- The Conference Board’s Leading Economic Index (LEI) declined 0.2% in August versus the unchanged estimate. Six of its 10 components declined. The LEI is up 1.1% year over year, half its historical annual gain. The Conference Board stated that “underlying weaknesses in the LEI may pose a risk to growth in the months ahead.”
- Existing home sales fell 0.9% in August. The NAR attributed the decline to tight inventory and fast-rising home prices, which are locking first-time home buyers out of the market. Single-family sales declined 2.3%, and condo/co-ops rose 10.5%. Housing inventory fell 3.3%, down 10.1% from a year ago.
- Equity markets were favorable over the second half of September, with Friday’s rally helping results. The international markets fared best: the developed EAFE was up 2.5% and the emerging market benchmark up by 2.1%. The small cap Russell 2000 led the domestic markets, up 2.3%. The S&P 500 and NASDAQ Composite were up 1.4% and 1.3%, respectively. The energy and financial sectors witnessed improvement.
- Year to date, the small cap Russell 2000 Index is up 11.45%, and the S&P 500 is up 7.84% including dividends. Internationally, the emerging markets are up 16.3% and the EAFE is up 2.2%, also on a total return basis. Emerging markets have seen strong investor inflows throughout the quarter.
- The yield curve changed little over the period, with the U.S. two-year unchanged at 0.76%. The 10-year and 30-year Treasury yields were lower by 10 and 13 basis points, to 1.59% and 2.31%. S. rates remain pressured by low or negative international rates, such as the German 10-year at -0.12% and the Japanese 10-year at -0.08%.
- The probability of a Fed funds rate by year end has increased to 61%. The probability of a rate hike by June of 2017 is 71%, reflecting the market has little expectation of further rate action for the first half of next year, even if the Fed should hike in December.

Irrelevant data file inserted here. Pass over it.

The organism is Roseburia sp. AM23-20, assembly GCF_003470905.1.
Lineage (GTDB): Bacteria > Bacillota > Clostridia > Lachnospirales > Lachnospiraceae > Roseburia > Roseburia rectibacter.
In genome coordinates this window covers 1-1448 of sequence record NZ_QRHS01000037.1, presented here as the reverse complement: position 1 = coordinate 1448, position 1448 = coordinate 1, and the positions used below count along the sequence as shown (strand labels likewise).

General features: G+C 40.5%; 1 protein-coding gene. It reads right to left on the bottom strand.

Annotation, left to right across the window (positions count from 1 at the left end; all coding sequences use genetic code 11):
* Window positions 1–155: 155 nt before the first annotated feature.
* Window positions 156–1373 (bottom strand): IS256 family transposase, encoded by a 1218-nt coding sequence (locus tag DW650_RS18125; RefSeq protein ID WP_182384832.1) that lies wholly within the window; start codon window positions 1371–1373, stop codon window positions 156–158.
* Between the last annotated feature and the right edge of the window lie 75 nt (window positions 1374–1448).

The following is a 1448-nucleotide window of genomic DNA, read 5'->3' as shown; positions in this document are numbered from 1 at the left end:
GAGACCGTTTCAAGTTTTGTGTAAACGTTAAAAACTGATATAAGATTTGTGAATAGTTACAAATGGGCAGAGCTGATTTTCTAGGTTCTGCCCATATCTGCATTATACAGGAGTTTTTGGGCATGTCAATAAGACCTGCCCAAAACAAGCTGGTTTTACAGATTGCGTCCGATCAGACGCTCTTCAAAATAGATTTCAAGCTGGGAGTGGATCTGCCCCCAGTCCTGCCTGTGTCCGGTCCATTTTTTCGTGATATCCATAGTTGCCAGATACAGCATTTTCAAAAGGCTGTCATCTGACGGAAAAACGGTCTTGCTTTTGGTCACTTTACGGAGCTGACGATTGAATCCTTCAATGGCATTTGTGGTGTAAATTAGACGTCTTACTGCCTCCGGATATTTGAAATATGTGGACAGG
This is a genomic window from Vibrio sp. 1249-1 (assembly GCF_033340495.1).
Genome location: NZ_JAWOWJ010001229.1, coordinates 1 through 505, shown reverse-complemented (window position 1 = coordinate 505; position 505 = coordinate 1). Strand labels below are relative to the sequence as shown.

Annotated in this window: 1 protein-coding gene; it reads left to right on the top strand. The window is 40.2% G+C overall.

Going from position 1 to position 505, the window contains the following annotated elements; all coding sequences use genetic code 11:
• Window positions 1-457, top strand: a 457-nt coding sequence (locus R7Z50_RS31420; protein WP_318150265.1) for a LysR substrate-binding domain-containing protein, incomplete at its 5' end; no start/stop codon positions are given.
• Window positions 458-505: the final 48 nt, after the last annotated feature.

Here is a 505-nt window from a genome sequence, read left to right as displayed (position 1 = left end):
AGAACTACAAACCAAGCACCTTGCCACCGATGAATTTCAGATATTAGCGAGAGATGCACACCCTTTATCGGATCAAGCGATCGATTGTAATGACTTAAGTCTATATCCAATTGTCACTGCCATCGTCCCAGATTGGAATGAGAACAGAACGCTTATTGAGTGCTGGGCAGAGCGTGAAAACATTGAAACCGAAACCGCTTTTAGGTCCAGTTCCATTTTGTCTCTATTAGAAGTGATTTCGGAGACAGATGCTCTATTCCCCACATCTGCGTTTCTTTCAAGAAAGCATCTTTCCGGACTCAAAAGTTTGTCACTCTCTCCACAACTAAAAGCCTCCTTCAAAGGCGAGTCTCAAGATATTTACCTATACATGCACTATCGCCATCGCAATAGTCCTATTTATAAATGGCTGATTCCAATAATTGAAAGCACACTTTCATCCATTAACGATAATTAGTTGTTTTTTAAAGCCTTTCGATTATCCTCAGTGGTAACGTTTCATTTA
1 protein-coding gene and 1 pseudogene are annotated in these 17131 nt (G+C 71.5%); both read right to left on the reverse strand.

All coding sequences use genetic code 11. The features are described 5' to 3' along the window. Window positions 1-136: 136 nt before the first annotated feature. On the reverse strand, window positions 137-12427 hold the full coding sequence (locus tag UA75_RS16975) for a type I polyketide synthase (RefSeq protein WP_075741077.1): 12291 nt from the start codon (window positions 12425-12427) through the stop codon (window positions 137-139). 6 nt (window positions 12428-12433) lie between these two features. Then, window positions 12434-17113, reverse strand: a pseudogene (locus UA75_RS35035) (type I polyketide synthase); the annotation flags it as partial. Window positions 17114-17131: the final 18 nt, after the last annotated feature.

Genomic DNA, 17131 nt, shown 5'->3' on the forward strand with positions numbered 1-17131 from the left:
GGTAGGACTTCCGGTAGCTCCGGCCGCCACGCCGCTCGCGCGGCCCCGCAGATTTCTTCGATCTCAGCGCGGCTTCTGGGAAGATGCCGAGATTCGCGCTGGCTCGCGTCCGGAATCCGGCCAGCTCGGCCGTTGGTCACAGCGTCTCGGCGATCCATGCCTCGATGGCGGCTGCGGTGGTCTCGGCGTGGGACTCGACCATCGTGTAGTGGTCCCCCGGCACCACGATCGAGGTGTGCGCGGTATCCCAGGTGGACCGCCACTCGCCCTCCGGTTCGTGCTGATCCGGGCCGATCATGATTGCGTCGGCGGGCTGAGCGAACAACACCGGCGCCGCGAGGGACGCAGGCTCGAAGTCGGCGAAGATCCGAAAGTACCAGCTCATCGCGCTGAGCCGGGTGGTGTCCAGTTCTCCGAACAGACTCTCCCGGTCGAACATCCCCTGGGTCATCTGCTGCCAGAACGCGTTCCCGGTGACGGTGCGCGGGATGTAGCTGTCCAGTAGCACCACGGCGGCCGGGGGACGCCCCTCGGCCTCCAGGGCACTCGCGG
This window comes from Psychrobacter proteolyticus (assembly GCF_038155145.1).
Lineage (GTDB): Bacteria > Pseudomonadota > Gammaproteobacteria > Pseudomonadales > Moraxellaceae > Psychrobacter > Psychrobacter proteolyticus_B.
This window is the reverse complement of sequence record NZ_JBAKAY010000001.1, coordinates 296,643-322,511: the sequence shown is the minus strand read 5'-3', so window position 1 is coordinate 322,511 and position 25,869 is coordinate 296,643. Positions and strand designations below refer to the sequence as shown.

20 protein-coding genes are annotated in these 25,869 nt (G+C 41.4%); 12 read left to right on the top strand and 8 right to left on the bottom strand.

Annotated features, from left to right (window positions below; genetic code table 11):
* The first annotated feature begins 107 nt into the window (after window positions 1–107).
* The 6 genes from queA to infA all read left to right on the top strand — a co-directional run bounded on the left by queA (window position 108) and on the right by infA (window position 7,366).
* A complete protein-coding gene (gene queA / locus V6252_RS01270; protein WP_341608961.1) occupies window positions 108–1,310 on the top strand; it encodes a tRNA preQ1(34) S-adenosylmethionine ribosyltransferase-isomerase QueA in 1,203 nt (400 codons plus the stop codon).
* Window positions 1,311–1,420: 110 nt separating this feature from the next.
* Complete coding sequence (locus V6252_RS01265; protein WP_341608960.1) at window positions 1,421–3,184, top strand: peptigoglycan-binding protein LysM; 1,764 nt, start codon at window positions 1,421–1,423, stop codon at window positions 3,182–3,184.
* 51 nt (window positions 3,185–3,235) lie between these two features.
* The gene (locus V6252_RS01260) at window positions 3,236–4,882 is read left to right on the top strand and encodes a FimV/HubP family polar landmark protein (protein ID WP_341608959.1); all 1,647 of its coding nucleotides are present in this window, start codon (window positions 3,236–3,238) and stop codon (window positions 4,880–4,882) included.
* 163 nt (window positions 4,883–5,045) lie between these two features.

- Spreads in the high-yield market narrowed moderately during the period, from 5% to 4.8%, as inflows into high-yield funds returned ($2 billion in the latest week). Higher-risk junk outperformed lower-risk junk, and improvements in the energy sector were favorable for the broad market.
- Oil prices spiked over $5.20 a barrel, from $43 to $48.24, as OPEC agreed to a framework for potentially reducing production. Member output cuts, if successful, could see oil stockpiles reduced by 1 million barrels per day over the next year.
- Gold rose modestly for the two-week period, up $5.5, ending the month at $1,316 per ounce. Silver, platinum and copper prices have also risen, up 2%, 1% and 1.6% over the same period.
- During the third quarter of 2016, analysts lowered earnings estimates for companies in the S&P 500. The estimated earnings decline for the S&P 500 is -2.1%, which would represent six consecutive quarters of year-over-year declines in earnings. Eighty S&P 500 companies have issued negative EPS guidance, and 34 S&P 500 companies have issued positive EPS guidance.
Source: Bloomberg Data as of 10/3/16
Numbers in red reflect deteriorating estimates since last report while numbers in green represent improving.